Performances and Artists
When audiences see globally celebrated group Pink Martini perform its rollicking blend of saucy and swinging melodies, they might find it hard to believe the group’s origins stem from politics.
As unlikely as it seems, this swanky band of a dozen highly talented musicians — performing at the Las Vegas Philharmonic’s Annual Gala Concert on March 3 at The Smith Center — got its start at political rallies.
“We became the house band for political fundraising,” says founder Thomas Lauderdale.
Back in the mid ‘90s, Lauderdale had his eyes set on eventually running for office, he explains.
Passionately immersed in political campaigns, the Harvard graduate organized a community concert in his native Portland to raise awareness of a proposed state amendment.
Practically on a whim, he created Pink Martini to serve as the opening act.
“The response was really fantastic,” he says. “Because of my interest in politics, we started playing political fundraisers.”
With Lauderdale on piano, the group gave lively performances at hundreds of political benefits, he says, supporting causes spanning river cleanup, public broadcasting, libraries, affordable housing and more.
“I thought political fundraising should be fun, and I didn’t like the music they were playing at a lot of these gatherings,” he says. “Our repertoire was so much more. It brought ‘Breakfast at Tiffany’s’ to political fundraising.”
The group’s catchy blend of classical, jazz and old-fashioned pop offered a democratic appeal, he adds.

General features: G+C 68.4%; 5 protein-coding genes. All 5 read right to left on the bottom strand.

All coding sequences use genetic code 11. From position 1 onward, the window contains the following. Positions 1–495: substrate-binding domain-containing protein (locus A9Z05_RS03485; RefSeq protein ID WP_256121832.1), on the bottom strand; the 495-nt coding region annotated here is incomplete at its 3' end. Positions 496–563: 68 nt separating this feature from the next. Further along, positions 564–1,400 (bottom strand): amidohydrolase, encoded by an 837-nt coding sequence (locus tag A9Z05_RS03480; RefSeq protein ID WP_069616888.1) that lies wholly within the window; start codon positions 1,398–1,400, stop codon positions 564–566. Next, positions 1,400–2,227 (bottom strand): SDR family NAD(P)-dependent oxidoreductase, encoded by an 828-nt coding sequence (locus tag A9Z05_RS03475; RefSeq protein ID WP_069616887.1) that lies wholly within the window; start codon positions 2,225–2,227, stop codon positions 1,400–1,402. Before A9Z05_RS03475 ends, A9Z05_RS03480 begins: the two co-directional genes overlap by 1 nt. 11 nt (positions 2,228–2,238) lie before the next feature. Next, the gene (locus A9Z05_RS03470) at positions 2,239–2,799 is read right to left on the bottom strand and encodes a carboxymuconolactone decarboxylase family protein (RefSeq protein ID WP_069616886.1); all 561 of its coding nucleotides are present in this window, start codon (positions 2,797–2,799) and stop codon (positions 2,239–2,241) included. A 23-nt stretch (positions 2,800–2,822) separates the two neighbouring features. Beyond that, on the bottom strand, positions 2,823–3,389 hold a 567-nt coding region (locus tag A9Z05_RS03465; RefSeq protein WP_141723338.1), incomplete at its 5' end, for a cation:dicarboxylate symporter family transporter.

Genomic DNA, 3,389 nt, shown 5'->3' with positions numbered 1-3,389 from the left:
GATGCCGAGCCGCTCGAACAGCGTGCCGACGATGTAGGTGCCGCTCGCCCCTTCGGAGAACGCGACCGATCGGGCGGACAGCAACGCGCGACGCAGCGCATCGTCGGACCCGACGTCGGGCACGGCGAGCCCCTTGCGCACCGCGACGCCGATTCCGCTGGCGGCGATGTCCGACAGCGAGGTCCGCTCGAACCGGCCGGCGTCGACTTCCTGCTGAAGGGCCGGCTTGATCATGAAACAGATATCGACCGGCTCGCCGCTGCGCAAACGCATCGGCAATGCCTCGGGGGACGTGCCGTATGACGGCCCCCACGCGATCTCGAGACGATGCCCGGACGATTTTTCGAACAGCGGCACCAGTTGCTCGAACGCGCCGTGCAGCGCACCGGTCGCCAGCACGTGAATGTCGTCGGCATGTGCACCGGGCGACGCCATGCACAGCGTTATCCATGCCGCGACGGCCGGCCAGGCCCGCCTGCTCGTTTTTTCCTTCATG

“It appealed to people of different ages, different generations and different languages,” he says.
A Hobby Becomes a Career
Eventually persuading his friend vocalist China Forbes to join the group, Lauderdale didn’t consider Pink Martini as more than a pastime until several years later, when the band launched a European tour following the release of its first album.
“I realized, ‘This is going to be more of a career than I had thought,’” he recalls.
Still 20 years later, the group holds true to its roots advocating for civil rights and social issues.
Even after Pink Martini has toured several continents, Lauderdale dubs the group’s high point as performing with civil rights leader Myrlie Evers-Williams at Carnegie Hall.
“She had studied to be a concert pianist, and she had determined long ago she would never play Carnegie Hall,” Lauderdale says. “To have her do this at age 80 was recognition of her life’s work and her civil rights struggle.”
From the Trapps to World-Class Orchestras
Lauderdale also focuses on collaborating with his musical heroes, including the Trapp Family Singers who inspired “The Sound of Music.”
Pink Martini recorded a full album with the great grandchildren of Georg and Maria von Trapp, who have been singing all their lives.
“They’re everything you would hope the Trapps to be and more,” Lauderdale says. “We convinced them to come to Portland to work on the album project, and they all still live in Portland.”
Pink Martini has also become renowned for performing with many of the world’s leading orchestras, including the Boston Pops and the National Symphony at the Kennedy Center.
The group is thrilled to perform again with the Las Vegas Philharmonic, Lauderdale notes.
“With an orchestra, there’s an opportunity to create a larger landscape of sound,” he says. “The overwhelming wave of sound is exhilarating to the listener, as well as us in the band.”